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How to Visit Pemba Island Tanzania

[vc_row][vc_column][vc_column_text]How to Visit Pemba Island Tanzania

Lush. Idyllic. Green. Unspoiled. Thick vegetation. These are some of the common words used to describe Pemba Island, of the semi-autonomous Zanzibar archipelago, Tanzania. One of the most picturesque islands of East Africa is also a well-kept secret. Which means you’ll have it mostly to yourself. This is one of Pemba’s greatest draws- that it is quiet and almost untouched. The fact that most visitors choose to stay in Zanzibar, about 50 kilometres away, makes Pemba an even more attractive choice.

While at Pemba, start your trip from the Museum that’s situated in an 18th century fort. It is believed that the fort was built in the place of a Portuguese garrison from the 16th century. This visit is a good way to better understand some of the sights that you’ll see at Pemba. For example, places like Ras Mkumbuu. At the northwest of the main city of Chake Chake, this site is the remnants of an ancient settlement, an important bustling city on the coast. Here, you’ll see houses, tombs and a mosque. The religious edifice dates back to the 14th century and many of the walls from the building can still be seen.

If you head in a southeast direction from Chake Chake, you’ll get to another ruin, the Mkame Ndume Ruins. The place has a gory past; it was home to a cruel ruler. Now, its former grandeur is seen in the huge staircase made of stone that connects it to the ocean through a channel.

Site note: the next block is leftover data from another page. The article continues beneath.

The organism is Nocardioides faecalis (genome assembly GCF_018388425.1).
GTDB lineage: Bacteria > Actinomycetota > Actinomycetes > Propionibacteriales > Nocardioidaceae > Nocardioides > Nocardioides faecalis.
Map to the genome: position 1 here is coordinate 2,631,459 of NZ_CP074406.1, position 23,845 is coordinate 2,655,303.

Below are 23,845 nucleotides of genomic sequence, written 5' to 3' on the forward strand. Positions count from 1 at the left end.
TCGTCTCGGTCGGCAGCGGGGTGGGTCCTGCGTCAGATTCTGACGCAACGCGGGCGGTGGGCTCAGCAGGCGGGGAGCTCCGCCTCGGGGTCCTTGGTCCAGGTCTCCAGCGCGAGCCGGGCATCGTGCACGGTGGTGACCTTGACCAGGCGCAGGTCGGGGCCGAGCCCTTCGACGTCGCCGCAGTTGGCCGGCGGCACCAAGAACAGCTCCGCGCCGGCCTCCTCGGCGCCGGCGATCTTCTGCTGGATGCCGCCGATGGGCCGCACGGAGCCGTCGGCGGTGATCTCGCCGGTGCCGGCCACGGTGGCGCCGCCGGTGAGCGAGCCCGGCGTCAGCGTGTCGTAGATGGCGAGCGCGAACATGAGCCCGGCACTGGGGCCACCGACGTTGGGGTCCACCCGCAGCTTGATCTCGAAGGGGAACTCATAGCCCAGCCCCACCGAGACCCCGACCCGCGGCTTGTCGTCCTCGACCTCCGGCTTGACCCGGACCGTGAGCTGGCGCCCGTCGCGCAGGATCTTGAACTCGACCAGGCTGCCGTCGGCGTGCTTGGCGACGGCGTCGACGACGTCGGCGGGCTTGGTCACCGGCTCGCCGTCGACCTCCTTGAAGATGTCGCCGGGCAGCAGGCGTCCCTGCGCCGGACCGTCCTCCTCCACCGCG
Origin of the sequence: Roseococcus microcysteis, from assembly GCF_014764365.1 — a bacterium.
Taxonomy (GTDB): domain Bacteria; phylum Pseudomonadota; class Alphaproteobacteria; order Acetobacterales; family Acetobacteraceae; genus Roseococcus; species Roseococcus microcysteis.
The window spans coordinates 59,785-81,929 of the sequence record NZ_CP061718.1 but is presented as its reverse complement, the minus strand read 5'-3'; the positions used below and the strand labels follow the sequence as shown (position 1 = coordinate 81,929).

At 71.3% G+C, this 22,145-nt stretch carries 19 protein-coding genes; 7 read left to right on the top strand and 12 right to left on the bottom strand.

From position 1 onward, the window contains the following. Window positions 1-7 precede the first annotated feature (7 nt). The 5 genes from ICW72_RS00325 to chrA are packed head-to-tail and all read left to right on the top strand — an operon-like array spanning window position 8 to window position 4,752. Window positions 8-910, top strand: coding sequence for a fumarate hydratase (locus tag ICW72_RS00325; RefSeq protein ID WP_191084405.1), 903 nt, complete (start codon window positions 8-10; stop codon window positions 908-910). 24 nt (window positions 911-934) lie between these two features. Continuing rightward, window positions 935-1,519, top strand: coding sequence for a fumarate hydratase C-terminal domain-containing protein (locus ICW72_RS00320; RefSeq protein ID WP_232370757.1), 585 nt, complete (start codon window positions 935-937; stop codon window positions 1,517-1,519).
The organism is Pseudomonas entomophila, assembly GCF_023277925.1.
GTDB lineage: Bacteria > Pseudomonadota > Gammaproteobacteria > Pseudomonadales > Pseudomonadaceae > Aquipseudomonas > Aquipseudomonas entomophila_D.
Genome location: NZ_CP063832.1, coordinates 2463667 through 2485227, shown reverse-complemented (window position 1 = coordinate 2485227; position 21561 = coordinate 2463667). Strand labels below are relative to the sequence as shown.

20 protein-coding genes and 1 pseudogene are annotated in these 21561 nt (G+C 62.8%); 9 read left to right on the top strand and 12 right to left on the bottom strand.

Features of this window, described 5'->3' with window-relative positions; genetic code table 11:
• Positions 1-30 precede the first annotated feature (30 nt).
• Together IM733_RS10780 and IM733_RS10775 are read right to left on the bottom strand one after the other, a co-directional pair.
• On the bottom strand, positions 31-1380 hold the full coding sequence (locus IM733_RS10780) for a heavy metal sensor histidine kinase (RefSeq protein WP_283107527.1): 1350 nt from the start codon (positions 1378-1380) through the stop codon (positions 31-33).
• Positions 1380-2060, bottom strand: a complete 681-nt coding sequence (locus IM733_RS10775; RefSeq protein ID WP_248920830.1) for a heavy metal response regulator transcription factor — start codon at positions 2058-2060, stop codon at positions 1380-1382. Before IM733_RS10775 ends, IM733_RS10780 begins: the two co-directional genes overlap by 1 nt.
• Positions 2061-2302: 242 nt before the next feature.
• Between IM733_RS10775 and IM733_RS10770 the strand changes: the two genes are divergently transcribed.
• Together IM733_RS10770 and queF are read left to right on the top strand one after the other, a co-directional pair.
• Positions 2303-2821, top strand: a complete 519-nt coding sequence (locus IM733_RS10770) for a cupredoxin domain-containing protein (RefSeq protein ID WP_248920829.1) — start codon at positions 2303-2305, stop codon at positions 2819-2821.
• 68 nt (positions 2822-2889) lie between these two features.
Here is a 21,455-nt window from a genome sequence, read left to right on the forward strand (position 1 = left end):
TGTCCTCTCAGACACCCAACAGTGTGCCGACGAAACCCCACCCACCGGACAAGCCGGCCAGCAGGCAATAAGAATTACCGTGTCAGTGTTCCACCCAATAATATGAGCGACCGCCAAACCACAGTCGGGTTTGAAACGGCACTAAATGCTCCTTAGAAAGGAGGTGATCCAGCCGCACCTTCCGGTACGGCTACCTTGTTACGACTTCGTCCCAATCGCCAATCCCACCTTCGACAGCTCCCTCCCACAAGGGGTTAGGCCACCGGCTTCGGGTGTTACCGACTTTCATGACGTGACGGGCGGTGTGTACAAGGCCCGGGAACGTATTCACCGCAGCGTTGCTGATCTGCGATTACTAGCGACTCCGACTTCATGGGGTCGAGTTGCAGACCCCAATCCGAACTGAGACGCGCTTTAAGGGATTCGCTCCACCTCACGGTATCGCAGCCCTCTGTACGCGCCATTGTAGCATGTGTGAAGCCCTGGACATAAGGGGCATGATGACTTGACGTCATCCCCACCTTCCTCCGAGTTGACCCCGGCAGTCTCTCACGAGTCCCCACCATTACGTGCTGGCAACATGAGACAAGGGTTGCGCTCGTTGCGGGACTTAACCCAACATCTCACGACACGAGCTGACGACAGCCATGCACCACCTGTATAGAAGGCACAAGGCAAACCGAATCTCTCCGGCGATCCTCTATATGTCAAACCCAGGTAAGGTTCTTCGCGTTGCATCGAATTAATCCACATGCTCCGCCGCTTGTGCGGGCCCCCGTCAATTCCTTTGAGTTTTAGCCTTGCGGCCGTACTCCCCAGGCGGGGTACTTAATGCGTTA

Zanzibar isn’t known for its rainforests, but it comes pretty close with the wildlife reserve of Ngezi. It’s a reminder of the massive indigenous forest that carpeted Pemba and is verdant territory. It’s thankfully protected by a reserve that spans 1476 hectares and is a dual canopy space- the sturdy vines of the trees are the perfect playground of the fun-loving vervet monkeys.

Staying with safe places, go to the Kidike Flying Fox Sanctuary to see this large indigenous bat, the Pemba flying fox in large numbers. You’ll spot over 4000 of them hanging upside down in perfect contentment. They are left alone by the locals and live in harmony with the environment.

You can’t go to Pemba and not dive! Misali Island is the place to go to for some of the best diving experiences in this part of the world. Snorkelling is a feast for the senses and during the nesting season, turtles converge in the west of the island to bring life into the world. Fabulous coral reefs abound and the sight is nothing short of breath-taking. The island is also home to the rare and colourful Fischer’s turacos.

Pemba can be reached by boat from Dar es Salaam and Zanibar. The main port, Mkoani, is at the south of the island. The main airport is about 6 kilometres from Chake Chake and is called Pemba-Karume. Flights ply from and to Zanzibar and Dar.

Pemba is for those who want a holiday in clove-scented breezes and slow shifting sands. It’s perfect for a peaceful connection with nature in an idyllic slice of nature and its abundance.[/vc_column_text][/vc_column][/vc_row]